Chinese telecommunications giant Huawei Technologies Co. sued the U.S. over the seizure of telecommunications equipment by American officials who were investigating whether the gear required an export license to leave the country.
Huawei, China’s largest smartphone maker, said it’s been waiting for nearly two years for a decision by the U.S. Commerce Department on whether the unspecified equipment can be moved back to China. The hardware had been in the U.S. for testing, according to the company’s lawsuit.
“Defendants have neither made a licensing determination for the equipment nor even indicated” when that call will be made, according to the suit, which was filed Friday in federal court in Washington. “They have instead simply left the equipment in limbo.”
The withheld gear is another point of dispute between Huawei and the U.S. government, which have been at loggerheads for months over claims that the company defrauded at least four banks by concealing business dealings in Iran in violation of U.S. sanctions. The U.S. blacklisted Huawei last month, blocking it from buying U.S. software and components.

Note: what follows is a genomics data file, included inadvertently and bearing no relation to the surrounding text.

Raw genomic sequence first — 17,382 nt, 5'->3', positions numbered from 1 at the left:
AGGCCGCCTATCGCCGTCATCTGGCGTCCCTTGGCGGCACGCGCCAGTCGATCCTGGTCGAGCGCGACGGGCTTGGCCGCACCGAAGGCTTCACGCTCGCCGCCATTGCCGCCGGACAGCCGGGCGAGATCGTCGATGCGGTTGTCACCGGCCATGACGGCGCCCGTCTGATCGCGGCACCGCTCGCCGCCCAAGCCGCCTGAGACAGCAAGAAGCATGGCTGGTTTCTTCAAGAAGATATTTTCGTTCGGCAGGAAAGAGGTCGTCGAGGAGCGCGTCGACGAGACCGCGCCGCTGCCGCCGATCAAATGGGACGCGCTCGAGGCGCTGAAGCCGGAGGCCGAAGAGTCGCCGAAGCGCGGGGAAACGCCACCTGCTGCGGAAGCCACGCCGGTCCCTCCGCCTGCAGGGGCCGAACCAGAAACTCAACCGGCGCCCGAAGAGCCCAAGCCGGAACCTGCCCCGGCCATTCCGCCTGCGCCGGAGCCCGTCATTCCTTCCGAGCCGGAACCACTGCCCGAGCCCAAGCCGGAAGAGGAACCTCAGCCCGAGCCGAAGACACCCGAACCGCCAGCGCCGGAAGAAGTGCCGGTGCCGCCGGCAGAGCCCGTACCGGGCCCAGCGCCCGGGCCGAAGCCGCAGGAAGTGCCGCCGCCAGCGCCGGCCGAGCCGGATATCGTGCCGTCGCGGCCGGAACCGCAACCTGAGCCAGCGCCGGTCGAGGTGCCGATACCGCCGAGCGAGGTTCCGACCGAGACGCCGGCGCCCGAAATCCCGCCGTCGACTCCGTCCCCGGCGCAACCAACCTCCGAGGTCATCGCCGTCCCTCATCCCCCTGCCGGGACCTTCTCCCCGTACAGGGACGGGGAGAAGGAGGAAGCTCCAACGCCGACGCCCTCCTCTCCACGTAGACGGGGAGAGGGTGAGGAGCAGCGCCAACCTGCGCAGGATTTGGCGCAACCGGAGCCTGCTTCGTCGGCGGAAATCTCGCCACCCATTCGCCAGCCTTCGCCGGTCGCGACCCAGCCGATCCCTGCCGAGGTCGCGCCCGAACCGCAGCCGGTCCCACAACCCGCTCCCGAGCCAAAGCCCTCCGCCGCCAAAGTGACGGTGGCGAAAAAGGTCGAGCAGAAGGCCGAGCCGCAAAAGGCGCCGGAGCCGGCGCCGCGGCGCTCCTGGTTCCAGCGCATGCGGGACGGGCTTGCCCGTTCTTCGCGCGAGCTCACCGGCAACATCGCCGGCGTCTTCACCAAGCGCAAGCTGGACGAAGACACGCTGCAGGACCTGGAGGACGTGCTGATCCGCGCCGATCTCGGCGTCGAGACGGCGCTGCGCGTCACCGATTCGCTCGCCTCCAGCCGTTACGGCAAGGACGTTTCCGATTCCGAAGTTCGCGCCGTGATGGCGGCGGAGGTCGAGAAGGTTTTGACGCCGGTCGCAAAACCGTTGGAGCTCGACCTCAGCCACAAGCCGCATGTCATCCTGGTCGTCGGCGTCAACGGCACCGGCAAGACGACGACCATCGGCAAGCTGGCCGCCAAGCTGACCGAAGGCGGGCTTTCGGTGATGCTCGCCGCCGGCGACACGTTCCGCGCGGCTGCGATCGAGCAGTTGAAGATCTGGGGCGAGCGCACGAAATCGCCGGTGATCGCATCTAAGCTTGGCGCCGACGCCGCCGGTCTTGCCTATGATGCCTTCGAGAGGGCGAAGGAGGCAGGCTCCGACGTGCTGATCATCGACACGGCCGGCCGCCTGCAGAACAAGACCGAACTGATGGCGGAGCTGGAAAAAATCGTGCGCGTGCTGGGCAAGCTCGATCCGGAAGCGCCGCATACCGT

Huawei’s lawyers said the equipment was sent to a California lab for testing in July 2017. The gear was under the control of executives of Huawei’s U.S. unit. On its way back to China, the hardware was seized in Alaska while officials checked to see whether it needed an export license.
The Chinese firm said it provided all requested information about the equipment, which at the time of shipment didn’t require a license under the U.S.’s Export Administration Regulations, according to the suit.
Commerce officials have sat on their hands for 20 months and not made a decision on the licensing issue, Huawei’s lawyers said. Huawei is asking a judge to find that the Trump administration “unlawfully withheld or unreasonably delayed agency action” on the seized equipment.